Italian cooking is known for combining simple cuisine with extremely high quality ingredients. It’s also a very common comfort food. Pasta made from scratch, produce picked fresh from the garden, and seafood caught fresh from the local waters are all incorporated into the delicious Italian dishes that we all know and love. Using fresh ingredients can add flavor and appeal to any dish which is a common lesson taught in Italian cooking class. Without the addition of "Italian" herbs, however, these dishes would never be complete because their unique flavors would not be drawn out. The following are 5 of the most common herbs used in Italian cooking.
Rosemary is a perfect complement to roast lamb and a wide variety of other meat dishes. It is extremely fragrant--almost overwhelming if not used carefully. Some Italian breads (like focaccia) are baked with bits of rosemary in them. Roasted potatoes also gain flavor from rosemary sprigs. Remember that you only need a little bit of rosemary to make a big impression in Italian cooking.
Oregano is a very aromatic herb that gives food a crisp and appetizing spark. Also known as wild marjoram, oregano is often cultivated in the Mediterranean. This herb is most commonly used in southern Italy where it is sprinkled on top of pizza. It is a common ingredient in pizza spice mixes in the United States. Unlike most other herbs, oregano retains nearly its entire flavor when dried. Other herbs only obtain their pungent aromas when eaten fresh.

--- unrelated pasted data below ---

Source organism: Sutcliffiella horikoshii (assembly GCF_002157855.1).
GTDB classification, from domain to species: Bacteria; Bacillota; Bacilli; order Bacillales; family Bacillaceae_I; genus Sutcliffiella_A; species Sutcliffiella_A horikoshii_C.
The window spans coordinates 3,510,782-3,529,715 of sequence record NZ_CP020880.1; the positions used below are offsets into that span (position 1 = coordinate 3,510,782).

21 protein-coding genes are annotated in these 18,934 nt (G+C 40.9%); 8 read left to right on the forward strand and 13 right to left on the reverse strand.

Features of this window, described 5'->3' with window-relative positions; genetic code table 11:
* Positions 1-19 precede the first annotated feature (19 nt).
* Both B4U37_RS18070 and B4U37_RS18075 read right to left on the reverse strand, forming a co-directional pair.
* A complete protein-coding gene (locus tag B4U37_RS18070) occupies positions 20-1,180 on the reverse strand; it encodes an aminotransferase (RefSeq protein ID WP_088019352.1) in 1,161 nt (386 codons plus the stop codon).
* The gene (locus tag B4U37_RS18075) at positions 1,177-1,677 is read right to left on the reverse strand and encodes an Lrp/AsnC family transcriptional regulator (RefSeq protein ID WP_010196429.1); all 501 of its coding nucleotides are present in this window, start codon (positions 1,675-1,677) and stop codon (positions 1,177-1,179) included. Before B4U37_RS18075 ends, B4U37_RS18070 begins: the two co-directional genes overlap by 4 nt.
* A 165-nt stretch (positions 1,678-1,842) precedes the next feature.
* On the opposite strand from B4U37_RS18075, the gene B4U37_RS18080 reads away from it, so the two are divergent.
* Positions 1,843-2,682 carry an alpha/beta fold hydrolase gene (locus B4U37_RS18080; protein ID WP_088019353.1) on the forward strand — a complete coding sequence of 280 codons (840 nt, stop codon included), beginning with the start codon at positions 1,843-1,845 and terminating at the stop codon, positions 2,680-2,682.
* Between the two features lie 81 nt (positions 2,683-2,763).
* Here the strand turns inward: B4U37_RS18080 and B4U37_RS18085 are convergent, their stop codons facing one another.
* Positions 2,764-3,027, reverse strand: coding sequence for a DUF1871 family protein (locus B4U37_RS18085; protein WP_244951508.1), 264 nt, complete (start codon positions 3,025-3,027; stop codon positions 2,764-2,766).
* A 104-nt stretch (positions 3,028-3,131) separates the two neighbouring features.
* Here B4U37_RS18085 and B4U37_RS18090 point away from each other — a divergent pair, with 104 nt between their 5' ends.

Basil is king of the Italian herbs because it is used in nearly every recipe. If you were to enroll in Italian cooking class today, chances are your first recipe would likely include it as one of the ingredients. The majority of Italian dishes make use of some kind of tomato sauce. Basil is almost always added to this sauce to give it a boost of flavor. This herb goes well with tomato soup, pastas, and meat marinades. Another Italian creation, pesto, would not be the flavor powerhouse it is without the addition of a generous amount of basil.
Garlic is beloved in Italian cooking. This herb is actually a distant cousin of the onion. It is believed to have health-enhancing properties and even thought to kill bacteria. While certain dishes such as the aglio and olio e peperoncino pasta would not be complete without garlic, some dishes are believed to be overpowered by the strong flavors of garlic. This is why garlic is generally added to very specific dishes so that the taste is complemented. Some old-school Italians look down on the usage of garlic because they believe it only covers up the more subtle flavors in a dish, but it remains extremely popular in American-Italian foods and restaurants.
This herb is used for so many different dishes and for so many different reasons. Parsley is one of the most widely used herbs in Italian cuisine because it is present in the foods from all regions of Italy. More specifically, the flat-leaf variety is favored for use in authentic Italian recipes. It is usually finely chopped and tossed into sauces, meat plates, and soups. Since flat-leaf parsley possesses a bold and unique flavor, cilantro and curly-leaf parsley don't make for good alternatives.
If you are looking for a cooking class to learn more about Italian cooking, find information on MasterChef cooking classes here.
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